b) Changing beliefs about competing brands
The product manager of a breakfast cereal is obviously not able to change the packaging or advertising of a competitor’s brand, thus their marketing strategy to change a customer’s attitude toward competing brands must be accomplished via packaging and advertising strategies of their own breakfast cereal brand. This may be accomplished by assuring that consumers are aware that the breakfast cereal is unique from its competitors and has something to offer that other brands do not. Advertising to customers that this cereal has extra to offer or that other brands have been simply imitating this brand would cause customers to believe that competing brands have simply been deceiving.
c) Changing the relative evaluation of attitudes
Changing the relative evaluation of attitudes would involve the product manager coming up with a strategy that positively affects and engages a larger number of consumers. This would include appealing customers by making the breakfast cereal stand out amongst other competitors, such as highlighting a significant attributive strength that other breakfast cereals do not offer. The product manager would want to use powerful positive statements to achieve this.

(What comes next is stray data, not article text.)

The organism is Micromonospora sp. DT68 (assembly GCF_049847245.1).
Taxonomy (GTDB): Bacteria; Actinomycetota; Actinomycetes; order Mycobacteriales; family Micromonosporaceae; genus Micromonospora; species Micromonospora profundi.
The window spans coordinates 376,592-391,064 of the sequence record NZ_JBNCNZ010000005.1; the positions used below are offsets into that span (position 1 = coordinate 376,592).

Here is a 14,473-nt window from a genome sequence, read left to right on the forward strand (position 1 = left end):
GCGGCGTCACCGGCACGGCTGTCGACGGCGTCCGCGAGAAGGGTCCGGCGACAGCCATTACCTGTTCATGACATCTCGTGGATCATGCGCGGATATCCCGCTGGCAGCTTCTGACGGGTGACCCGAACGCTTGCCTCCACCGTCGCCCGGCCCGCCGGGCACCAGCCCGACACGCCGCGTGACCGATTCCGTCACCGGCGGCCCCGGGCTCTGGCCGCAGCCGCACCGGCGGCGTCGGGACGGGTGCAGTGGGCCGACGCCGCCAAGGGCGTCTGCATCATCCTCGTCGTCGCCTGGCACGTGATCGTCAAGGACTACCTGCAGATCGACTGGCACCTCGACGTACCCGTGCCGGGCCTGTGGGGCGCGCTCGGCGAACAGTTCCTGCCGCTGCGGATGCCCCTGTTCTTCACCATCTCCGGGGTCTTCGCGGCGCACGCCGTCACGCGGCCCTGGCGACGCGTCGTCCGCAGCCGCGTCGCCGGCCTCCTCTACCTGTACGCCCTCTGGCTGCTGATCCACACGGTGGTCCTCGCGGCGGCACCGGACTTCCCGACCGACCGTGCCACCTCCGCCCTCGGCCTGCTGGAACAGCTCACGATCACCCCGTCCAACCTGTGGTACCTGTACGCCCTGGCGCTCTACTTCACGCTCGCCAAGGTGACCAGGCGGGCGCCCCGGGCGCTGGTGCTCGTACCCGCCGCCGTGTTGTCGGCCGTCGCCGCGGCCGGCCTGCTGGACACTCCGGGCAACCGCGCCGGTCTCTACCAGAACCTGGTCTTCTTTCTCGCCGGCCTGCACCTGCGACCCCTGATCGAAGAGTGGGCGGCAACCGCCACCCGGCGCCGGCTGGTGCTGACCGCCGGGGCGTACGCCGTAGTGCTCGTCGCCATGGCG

d) Adding an attribute
Consumer attitudes toward the breakfast cereal could be enhanced by adding a health attribute to the cereal. For example, consumers are most likely to believe there has been product improvement if the product manager decides to add positively perceived ingredients such as protein, fibre, minerals, etc.
3. What sources influenced your attitudes about studying buyer behaviour before class started? Has your initial attitude changed since the unit started? If so, how? The sources that influenced my attitude towards studying buyer behaviour prior starting the unit was mostly based on the unit description from the unit guide and how friends had described the unit to be like. My current attitude towards the unit has not changed much, except for the fact that the group assignment was actually not as boring as expected but rather quite interesting.
4. Should the marketer of a popular computer graphics program prefer consumers to make internal or external attributions about the success that people have using the program? The marketer of a popular graphics program would most likely prefer consumers to make external attributions about the success that people have using the program. External attributes focus on the properties or features that are externally visible such as reliability and maintainability, hence this type of successful information would appeal more to consumers compare to internal attributions that are not visible.